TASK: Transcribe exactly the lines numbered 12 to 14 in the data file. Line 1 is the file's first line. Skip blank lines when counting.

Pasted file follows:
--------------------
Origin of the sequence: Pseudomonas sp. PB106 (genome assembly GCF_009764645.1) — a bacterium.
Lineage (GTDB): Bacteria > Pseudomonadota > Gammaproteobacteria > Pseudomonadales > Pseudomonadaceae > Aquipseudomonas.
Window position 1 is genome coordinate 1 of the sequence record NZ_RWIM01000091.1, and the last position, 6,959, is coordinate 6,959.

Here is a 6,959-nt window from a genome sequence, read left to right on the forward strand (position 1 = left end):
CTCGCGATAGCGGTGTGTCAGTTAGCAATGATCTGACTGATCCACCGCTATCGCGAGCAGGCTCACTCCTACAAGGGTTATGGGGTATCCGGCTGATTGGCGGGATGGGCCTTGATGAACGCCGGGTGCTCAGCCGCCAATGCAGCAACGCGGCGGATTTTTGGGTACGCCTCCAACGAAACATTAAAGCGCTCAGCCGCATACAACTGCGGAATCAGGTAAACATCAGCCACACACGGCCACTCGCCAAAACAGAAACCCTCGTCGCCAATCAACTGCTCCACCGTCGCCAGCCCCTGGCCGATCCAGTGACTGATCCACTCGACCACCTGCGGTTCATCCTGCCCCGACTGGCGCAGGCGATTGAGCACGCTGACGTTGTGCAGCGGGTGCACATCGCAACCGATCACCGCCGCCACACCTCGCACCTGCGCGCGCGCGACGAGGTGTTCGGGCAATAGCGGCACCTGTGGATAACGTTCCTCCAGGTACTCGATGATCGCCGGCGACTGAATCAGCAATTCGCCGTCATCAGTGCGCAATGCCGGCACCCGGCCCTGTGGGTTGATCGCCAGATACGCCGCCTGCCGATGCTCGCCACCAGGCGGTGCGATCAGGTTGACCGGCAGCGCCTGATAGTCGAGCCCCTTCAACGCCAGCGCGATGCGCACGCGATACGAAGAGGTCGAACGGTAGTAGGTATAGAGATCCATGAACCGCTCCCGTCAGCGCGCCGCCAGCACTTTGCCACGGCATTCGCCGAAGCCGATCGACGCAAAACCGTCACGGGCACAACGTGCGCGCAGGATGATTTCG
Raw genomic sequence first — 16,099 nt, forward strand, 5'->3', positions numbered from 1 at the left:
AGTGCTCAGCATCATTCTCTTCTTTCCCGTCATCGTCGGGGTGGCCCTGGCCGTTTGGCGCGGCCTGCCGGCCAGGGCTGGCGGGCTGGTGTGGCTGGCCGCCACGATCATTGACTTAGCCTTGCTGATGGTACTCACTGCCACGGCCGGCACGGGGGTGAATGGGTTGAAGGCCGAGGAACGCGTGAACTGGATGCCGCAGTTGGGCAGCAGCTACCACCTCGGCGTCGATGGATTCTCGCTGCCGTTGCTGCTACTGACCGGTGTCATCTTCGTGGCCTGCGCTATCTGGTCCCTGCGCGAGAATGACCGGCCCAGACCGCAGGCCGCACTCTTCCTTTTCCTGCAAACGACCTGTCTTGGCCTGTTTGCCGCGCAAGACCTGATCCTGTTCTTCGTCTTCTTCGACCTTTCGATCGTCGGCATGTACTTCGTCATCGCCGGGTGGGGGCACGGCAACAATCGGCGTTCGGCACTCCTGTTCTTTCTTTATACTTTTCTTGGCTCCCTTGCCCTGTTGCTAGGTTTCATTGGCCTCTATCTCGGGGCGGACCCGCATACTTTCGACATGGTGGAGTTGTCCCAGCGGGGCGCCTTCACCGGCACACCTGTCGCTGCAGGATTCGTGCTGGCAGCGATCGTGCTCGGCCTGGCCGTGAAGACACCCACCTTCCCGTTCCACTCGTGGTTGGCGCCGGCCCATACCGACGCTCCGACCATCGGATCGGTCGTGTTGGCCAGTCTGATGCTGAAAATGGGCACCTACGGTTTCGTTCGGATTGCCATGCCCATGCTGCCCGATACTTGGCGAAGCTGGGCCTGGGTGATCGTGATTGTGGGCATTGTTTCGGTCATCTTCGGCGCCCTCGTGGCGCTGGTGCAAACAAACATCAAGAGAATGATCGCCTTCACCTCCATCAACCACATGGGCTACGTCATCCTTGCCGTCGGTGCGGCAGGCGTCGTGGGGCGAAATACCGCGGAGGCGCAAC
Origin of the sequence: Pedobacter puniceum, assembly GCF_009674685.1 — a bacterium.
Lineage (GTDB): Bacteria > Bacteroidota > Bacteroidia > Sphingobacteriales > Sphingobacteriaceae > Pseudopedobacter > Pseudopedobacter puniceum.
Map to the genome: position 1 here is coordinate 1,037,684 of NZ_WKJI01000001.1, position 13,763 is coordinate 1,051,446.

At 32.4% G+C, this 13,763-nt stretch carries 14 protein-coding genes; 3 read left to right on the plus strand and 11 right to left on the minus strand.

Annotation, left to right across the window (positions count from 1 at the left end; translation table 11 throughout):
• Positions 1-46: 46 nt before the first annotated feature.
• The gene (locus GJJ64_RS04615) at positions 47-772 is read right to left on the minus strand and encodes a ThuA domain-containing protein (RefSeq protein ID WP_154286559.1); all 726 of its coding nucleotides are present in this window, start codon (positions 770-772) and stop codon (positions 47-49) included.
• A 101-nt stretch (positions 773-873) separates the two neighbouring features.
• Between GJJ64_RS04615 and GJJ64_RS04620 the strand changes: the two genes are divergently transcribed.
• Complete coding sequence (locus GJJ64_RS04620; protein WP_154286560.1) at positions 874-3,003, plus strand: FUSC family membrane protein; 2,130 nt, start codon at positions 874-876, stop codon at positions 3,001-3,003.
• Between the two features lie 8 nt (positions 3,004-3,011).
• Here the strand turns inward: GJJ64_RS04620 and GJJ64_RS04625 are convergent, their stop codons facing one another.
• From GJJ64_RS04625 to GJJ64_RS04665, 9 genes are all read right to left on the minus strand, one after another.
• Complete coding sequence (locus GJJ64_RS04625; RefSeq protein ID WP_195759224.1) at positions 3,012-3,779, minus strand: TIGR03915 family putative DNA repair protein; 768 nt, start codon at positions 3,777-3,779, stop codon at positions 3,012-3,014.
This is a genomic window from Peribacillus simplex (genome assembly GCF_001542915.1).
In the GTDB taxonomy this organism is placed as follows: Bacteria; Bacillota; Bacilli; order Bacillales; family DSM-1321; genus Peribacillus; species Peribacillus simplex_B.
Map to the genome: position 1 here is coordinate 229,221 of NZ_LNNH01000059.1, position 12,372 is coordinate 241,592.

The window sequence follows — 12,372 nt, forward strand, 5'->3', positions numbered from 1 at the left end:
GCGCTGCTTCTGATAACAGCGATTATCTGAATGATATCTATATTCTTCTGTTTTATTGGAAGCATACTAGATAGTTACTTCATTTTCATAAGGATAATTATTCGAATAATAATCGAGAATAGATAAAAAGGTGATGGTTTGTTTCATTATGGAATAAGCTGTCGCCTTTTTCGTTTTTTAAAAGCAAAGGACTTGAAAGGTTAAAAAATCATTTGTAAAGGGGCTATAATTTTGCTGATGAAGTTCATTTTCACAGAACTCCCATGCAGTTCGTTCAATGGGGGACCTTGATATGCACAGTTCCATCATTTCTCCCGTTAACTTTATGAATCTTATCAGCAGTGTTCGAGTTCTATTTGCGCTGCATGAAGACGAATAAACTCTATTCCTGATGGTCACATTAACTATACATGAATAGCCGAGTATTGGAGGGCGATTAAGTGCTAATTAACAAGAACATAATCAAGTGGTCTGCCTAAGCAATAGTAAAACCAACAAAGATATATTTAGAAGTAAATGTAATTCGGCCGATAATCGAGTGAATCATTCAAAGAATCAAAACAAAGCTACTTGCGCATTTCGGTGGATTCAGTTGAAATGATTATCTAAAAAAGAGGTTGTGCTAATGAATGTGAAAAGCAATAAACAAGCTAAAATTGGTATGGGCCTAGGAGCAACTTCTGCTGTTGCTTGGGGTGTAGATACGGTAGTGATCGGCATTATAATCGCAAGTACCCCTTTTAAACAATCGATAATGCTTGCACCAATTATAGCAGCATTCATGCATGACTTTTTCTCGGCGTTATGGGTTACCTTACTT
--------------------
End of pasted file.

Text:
Annotation, left to right across the window (positions count from 1 at the left end; translation table 11 throughout):
• Positions 1-46: 46 nt before the first annotated feature.
• The gene (locus GJJ64_RS04615) at positions 47-772 is read right to left on the minus strand and encodes a ThuA domain-containing protein (RefSeq protein ID WP_154286559.1); all 726 of its coding nucleotides are present in this window, start codon (positions 770-772) and stop codon (positions 47-49) included.